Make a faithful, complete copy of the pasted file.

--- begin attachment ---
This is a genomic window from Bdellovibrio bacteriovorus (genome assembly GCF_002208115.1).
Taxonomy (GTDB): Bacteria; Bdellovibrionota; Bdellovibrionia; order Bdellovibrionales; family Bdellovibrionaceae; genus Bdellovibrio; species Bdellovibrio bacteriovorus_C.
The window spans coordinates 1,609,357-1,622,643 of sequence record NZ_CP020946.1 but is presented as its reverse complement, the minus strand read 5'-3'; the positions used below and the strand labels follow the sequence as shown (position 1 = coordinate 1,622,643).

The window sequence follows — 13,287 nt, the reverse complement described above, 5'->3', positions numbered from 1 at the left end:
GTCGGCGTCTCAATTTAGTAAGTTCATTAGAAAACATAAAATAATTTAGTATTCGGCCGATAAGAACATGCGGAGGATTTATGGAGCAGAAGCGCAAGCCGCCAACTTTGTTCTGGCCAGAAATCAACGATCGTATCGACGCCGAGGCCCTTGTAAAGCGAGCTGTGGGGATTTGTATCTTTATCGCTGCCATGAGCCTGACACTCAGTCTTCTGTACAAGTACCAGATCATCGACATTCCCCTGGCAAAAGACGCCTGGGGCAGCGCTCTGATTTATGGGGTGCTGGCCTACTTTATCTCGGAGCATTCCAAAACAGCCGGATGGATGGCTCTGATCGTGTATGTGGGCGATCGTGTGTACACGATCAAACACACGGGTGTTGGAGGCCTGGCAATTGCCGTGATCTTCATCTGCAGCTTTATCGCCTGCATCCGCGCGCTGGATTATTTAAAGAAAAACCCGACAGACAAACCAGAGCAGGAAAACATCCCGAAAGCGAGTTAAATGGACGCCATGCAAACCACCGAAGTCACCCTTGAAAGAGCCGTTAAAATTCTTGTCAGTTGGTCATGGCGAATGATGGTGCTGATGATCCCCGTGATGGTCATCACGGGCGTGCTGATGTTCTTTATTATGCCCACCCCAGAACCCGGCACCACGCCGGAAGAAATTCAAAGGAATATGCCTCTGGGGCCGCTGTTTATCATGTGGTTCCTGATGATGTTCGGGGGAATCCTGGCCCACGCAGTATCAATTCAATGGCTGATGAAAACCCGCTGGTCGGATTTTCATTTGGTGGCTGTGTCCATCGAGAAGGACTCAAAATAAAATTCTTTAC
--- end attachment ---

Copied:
This is a genomic window from Bdellovibrio bacteriovorus (genome assembly GCF_002208115.1).
Taxonomy (GTDB): Bacteria; Bdellovibrionota; Bdellovibrionia; order Bdellovibrionales; family Bdellovibrionaceae; genus Bdellovibrio; species Bdellovibrio bacteriovorus_C.
The window spans coordinates 1,609,357-1,622,643 of sequence record NZ_CP020946.1 but is presented as its reverse complement, the minus strand read 5'-3'; the positions used below and the strand labels follow the sequence as shown (position 1 = coordinate 1,622,643).

The window sequence follows — 13,287 nt, the reverse complement described above, 5'->3', positions numbered from 1 at the left end:
GTCGGCGTCTCAATTTAGTAAGTTCATTAGAAAACATAAAATAATTTAGTATTCGGCCGATAAGAACATGCGGAGGATTTATGGAGCAGAAGCGCAAGCCGCCAACTTTGTTCTGGCCAGAAATCAACGATCGTATCGACGCCGAGGCCCTTGTAAAGCGAGCTGTGGGGATTTGTATCTTTATCGCTGCCATGAGCCTGACACTCAGTCTTCTGTACAAGTACCAGATCATCGACATTCCCCTGGCAAAAGACGCCTGGGGCAGCGCTCTGATTTATGGGGTGCTGGCCTACTTTATCTCGGAGCATTCCAAAACAGCCGGATGGATGGCTCTGATCGTGTATGTGGGCGATCGTGTGTACACGATCAAACACACGGGTGTTGGAGGCCTGGCAATTGCCGTGATCTTCATCTGCAGCTTTATCGCCTGCATCCGCGCGCTGGATTATTTAAAGAAAAACCCGACAGACAAACCAGAGCAGGAAAACATCCCGAAAGCGAGTTAAATGGACGCCATGCAAACCACCGAAGTCACCCTTGAAAGAGCCGTTAAAATTCTTGTCAGTTGGTCATGGCGAATGATGGTGCTGATGATCCCCGTGATGGTCATCACGGGCGTGCTGATGTTCTTTATTATGCCCACCCCAGAACCCGGCACCACGCCGGAAGAAATTCAAAGGAATATGCCTCTGGGGCCGCTGTTTATCATGTGGTTCCTGATGATGTTCGGGGGAATCCTGGCCCACGCAGTATCAATTCAATGGCTGATGAAAACCCGCTGGTCGGATTTTCATTTGGTGGCTGTGTCCATCGAGAAGGACTCAAAATAAAATTCTTTAC